Sunday, March 18, 2012

Ethics of Retouching

Basically, these are images from a recent shoot. I'll have more to say about that later.

OK, it's later.

These are images wherein some retouching was used. The problem which came up was the type of retouching. There's some software around now which is pretty sophisticated, and aside from just touching up skin blemishes you can pretty easily balance skin tones, give somebody tan skin or apply lipstick without a lot of meticulous hand work in Photoshop. A lot of people want their photos touched up in this way. But the technique in question on the images above is one of facial sculpting. If you do it a little, a lot of folks will rather like it and not realize that it's been done. If you do it a lot, then the person in the photo doesn't really look like themselves anymore. A lot has been said about retouching in the media in a very critical way. I'm not here to argue one way or the other about that. All in all I do not want young women or men for that matter comparing themselves to crazily photoshopped images thinking that those images are reality and that they need to lose weight, or grow longer legs or a longer neck or wider eyes, or bleach their teeth or any of that stuff. But the fact of the matter is photographs have never been reality, the best photographers have always been great at bending reality to suit the needs of the image and we're just better at it now, and also much worse, by means of technology. You can now create beautiful images, or hideous images and everything in between with alarming dexterity.

One thing which happens from time to time is that I get asked some variation on the question "are those the real colors?"  or "did the sky really look like that?" etc. And the answer is, "how should I know?" Nobody can compare a moment in time with a photograph. The moment has passed. Cameras, lenses and all associated gear distort. Computer monitors for the vast majority of people have never been calibrated, therefore the colors, contrast, brightness are typically preset at a fairly inaccurate factory default. From there, translating an RGB image to a CMYK for print is a pretty sketchy process-- far from exact. The other answer, the one I really want to give to the question which is pretty much asking if I represented reality correctly is: "I don't know and I don't care, because that is not what I'm going for." I notice nobody asks a painter if his colors are accurate. You either like a painting or you don't. I guess the whole problem began with the idea of "photo realism". Well it's not real. It never is and it never was and it never will be.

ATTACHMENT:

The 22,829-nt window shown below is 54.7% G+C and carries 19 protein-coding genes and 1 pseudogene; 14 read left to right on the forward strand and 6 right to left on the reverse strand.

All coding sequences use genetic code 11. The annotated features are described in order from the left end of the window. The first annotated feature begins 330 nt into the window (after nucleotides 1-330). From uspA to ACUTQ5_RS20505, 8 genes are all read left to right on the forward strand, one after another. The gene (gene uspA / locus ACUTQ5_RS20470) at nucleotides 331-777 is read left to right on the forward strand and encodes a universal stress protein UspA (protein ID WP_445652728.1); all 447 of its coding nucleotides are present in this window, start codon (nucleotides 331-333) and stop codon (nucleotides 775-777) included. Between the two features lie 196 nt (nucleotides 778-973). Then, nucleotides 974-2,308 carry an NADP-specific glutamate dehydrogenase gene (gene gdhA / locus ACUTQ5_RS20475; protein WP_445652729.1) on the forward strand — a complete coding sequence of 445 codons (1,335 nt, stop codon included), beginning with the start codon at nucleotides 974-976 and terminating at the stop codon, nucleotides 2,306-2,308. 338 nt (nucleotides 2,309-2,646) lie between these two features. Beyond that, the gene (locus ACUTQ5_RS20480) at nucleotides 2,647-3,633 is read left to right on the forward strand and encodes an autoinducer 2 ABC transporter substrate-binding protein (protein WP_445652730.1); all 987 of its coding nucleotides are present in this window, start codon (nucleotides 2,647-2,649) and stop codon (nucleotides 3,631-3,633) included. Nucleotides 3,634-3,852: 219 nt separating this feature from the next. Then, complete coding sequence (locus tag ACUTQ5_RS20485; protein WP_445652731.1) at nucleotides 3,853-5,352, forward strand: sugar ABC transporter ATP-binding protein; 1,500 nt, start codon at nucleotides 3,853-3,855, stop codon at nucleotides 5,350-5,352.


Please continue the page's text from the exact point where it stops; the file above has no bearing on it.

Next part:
However, getting back to the images above. They have been retouched, really I should say "manipulated" so that the image of the person photographed no longer looks enough like that person to be truly recognizable. In essence the image is now a different person, a person who doesn't exist. Just so we don't get confused, an image is never a person, an image is always an image and only a person is a person. So, is there a problem? Yes, there's a big problem if you're doing a portrait for a person. They want to look like themselves, only better. The "only better" part is only slightly hypocritical. Of course people want to look their best in a photograph, even if they never really look that good anywhere else. Sorry, but it's true. However I'd be remiss if I didn't mention that a lot of people who look great in real life don't photograph very well. "Photogenic" just means you tend to photograph well and rather easily from a variety of angles and with a variety of facial expressions. A photograph is a distortion of real life, always.